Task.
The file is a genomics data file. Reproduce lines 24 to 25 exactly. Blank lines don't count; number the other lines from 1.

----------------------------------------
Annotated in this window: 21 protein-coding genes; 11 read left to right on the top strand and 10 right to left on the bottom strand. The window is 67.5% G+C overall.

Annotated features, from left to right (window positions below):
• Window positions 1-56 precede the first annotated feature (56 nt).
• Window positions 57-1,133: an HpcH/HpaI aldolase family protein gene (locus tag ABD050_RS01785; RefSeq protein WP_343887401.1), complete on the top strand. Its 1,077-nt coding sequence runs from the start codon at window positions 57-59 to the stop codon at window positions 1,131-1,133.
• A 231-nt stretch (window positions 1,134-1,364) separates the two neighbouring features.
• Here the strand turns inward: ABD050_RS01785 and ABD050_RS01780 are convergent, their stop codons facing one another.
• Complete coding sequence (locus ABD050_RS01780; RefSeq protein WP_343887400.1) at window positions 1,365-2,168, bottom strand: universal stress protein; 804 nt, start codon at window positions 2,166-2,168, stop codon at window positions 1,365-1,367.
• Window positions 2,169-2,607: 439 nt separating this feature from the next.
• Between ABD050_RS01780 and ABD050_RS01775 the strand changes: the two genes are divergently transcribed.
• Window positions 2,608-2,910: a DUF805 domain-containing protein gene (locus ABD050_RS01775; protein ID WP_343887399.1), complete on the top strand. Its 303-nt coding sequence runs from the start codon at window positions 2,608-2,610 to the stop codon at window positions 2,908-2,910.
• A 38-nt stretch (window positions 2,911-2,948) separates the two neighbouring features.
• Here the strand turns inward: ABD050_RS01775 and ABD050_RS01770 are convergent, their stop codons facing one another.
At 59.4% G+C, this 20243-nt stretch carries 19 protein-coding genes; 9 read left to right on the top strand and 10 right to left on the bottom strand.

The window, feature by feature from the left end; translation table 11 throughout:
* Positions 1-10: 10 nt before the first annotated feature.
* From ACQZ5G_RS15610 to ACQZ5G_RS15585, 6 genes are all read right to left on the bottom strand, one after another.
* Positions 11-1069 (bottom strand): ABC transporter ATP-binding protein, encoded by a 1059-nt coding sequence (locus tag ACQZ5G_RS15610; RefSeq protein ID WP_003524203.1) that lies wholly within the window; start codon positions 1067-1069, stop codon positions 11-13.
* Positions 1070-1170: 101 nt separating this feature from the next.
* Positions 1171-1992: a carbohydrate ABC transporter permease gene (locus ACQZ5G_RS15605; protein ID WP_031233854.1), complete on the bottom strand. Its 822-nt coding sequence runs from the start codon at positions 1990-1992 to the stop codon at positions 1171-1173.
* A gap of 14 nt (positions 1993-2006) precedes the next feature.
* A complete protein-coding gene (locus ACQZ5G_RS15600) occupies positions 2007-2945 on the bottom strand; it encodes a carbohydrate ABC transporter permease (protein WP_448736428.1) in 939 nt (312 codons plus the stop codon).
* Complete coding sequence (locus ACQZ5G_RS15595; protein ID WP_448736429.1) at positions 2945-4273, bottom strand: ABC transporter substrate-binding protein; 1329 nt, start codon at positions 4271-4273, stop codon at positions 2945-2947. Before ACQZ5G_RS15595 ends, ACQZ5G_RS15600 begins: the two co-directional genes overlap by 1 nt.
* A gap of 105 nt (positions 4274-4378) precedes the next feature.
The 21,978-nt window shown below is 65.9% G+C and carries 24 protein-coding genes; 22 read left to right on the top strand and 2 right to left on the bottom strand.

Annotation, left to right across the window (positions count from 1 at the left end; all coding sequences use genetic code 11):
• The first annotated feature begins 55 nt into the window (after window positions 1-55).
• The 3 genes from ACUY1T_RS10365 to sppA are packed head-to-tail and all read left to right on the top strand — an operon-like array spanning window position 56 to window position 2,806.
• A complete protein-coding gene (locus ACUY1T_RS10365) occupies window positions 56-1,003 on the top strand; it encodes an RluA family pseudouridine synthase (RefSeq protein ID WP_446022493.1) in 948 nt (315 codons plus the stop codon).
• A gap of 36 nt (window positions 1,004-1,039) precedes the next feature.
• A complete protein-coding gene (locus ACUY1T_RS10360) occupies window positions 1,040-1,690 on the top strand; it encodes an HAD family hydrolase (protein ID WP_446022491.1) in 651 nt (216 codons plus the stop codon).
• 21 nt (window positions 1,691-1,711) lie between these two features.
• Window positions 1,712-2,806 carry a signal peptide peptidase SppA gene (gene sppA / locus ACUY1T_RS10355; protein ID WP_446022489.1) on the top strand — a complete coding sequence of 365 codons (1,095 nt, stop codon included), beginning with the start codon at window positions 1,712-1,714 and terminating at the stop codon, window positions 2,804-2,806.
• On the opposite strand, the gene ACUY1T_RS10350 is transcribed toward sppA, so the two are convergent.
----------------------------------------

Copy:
The 21,978-nt window shown below is 65.9% G+C and carries 24 protein-coding genes; 22 read left to right on the top strand and 2 right to left on the bottom strand.

Annotation, left to right across the window (positions count from 1 at the left end; all coding sequences use genetic code 11):